Ian and I proceeded to taste six different ciders as she explained the differences between each and information on the producers. I definitely liked some more than others. And while it’s an interesting change, I think I’m more of a beer girl. I’ll let Ian give you his impressions.



We met back up with our group after stopping for “pasties” to eat on the bus on our way to Stonehenge (think big empanada). A few quick twists and turns down a few country lands and then 45 minutes later we were at Stonehenge.

Apparently, they’ve made some major improvements and changes to the site over the past several years. They have a new visitors complex that’s about a mile away from the actual monument. Chi Mike parked our “motor coach” and we boarded a shuttle to take us up to the actual monument.

While there were many tourists, the actual Stonehenge site didn’t feel crowded. One can walk around Stonehenge and feel at times that you are nearly alone. Chi Mike had instructed us earlier to take time out and contemplate the monument, how long it had been there, our own place in the universe, etc. In other words, we were supposed to “have a moment,” which Ian and I dutifully did. Then we took a bunch of pictures.

Ian decided to forego the shuttle and walk back to the visitors center (1.5 miles), and while I’m always looking to get my 10,000 steps, at that point I was already over 9,000, so I felt pretty safe taking the shuttle. Plus, I wasn’t going to miss an opportunity to spend some time in the Stonehenge gift shop.


Cider Head at Stonehenge

Back at the “car park”, that’s what we call a “parking lot” in ‘merica, Ian appeared with a big bottle of cold cider in hand to quench his thirst from his walk back from Stonehenge — thus, he was known as “Cider Head” for the rest of the trip.

Back on the road, Chicago Mike asked if we wanted one last unplanned side trip, which everyone was up for. He took us for quick stop at Woodhenge, which Chi Mike said predates and lines up perfectly with Stonehenge.

Woodhenge is the outline of a former circular monument that was made with 30 foot wooden poles, now holes filled in with cement posts.

As Chicago Mike was asking us to contemplate again the universe and our place in it, Hong Kong unwisely brought up their theories of aliens constructing these ancient sites. We thought Chi Mike was going to lose his prehistoric $#*!. Luckily, he remembered his role as paid guide and held it together.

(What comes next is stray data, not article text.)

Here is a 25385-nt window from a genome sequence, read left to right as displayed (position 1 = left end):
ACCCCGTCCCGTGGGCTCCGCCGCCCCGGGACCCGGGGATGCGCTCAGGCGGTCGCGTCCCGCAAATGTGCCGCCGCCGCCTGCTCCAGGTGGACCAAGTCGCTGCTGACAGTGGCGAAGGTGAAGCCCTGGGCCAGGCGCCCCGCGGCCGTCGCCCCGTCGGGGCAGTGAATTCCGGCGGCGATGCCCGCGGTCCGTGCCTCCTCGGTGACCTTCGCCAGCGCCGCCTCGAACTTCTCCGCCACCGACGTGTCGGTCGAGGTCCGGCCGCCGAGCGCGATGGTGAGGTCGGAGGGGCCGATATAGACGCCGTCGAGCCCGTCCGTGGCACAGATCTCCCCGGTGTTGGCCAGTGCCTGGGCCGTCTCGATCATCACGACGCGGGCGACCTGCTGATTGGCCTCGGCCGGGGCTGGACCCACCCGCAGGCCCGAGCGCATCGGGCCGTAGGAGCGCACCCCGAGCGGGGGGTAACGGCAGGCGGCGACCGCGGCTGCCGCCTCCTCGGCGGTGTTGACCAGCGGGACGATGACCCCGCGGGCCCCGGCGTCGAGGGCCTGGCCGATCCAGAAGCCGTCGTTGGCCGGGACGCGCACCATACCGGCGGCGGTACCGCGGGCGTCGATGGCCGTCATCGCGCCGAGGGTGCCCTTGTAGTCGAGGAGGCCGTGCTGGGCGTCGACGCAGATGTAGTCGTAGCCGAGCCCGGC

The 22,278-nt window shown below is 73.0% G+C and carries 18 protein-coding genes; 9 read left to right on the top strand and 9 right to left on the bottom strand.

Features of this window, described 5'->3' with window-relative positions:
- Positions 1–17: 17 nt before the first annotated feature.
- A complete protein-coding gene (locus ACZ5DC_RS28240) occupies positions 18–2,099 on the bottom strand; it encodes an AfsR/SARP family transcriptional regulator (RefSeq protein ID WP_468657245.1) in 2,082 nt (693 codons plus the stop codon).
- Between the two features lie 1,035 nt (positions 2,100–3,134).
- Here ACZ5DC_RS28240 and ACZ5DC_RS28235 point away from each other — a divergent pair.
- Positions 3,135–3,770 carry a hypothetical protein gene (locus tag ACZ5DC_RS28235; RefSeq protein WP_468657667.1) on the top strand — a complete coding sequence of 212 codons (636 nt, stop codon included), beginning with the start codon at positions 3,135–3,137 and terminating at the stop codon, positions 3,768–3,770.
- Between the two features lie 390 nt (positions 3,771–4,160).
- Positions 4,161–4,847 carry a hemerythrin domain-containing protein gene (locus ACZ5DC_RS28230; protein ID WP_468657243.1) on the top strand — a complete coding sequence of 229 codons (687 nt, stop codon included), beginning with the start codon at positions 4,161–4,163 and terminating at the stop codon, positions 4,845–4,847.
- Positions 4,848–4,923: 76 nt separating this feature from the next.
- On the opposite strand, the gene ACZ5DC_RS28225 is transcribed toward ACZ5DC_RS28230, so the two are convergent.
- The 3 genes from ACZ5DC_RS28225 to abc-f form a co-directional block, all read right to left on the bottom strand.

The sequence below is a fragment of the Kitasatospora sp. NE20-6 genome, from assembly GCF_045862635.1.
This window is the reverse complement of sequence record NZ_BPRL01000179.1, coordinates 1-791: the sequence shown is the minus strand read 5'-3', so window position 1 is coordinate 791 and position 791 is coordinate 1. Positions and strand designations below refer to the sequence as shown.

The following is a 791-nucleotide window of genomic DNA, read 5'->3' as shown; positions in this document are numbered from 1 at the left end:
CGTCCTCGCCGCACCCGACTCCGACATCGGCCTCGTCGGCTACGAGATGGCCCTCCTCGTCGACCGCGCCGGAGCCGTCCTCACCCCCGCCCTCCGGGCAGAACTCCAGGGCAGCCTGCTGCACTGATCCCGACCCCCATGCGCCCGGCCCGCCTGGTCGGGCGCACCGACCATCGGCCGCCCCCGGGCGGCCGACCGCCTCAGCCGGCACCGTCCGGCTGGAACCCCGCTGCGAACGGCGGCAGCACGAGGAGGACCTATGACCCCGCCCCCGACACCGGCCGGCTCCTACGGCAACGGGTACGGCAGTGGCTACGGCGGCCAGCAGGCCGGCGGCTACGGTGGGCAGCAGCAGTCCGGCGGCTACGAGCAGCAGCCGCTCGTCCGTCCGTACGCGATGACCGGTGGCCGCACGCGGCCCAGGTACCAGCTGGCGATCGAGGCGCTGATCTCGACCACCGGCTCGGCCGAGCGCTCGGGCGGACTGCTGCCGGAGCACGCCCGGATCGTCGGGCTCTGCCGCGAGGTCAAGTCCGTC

We loaded back onto the Mercedes Executive Motor Coach and sped off to London, this time on the major “motorway,” or what we call “highway” in the U.S. It took roughly two hours to get back to London. As we were going right by our flat, Chicago Mike dropped us off almost on the corner of our street and we were home around 6: 30 pm.



After a rest, Ian and I were definitely ready to be back in the 21st Century, so we decided to check out the SoHo neighborhood, which is in central London. It’s a lot like the Village, part artsy, seedy, cheesy, trendy, it seems to have something for everyone. We wandered around for a while past bars, boutiques, sex shops, and lots of restaurants, before finding a french bistro, Cotê, that served great steaks.

Later, I discovered that the restaurant is one of a chain throughout the UK (there’s one in Edinburgh). We noticed that a lot — the chainification of London eateries. I couldn’t get over how many places we thought were local to our neighborhood, were in three different locations (or more) in London.

Dinner was a lot of fun and our waiter took a liking to us, giving us some kind of yummy apple digestif with his compliments at the end of dinner.  A great end to a great day.

Rico’s commentary:

This trip was one I was looking most forward to. I’ve heard so many great things about Stonehenge and its mystical history so I was really excited to see it for myself.

Chicago Mike was a great guide he provided great commentary throughout our entire journey. It did not take long for him to take a liking in me especially when I found out he was a big Pittsburgh Steelers fan. That led to a great high five in a bathroom in Lacock after I told him I was going to the University of Pittsburgh at the urinal. Turns out he spent his summers in Oakland, the neighborhood surrounding Pitt.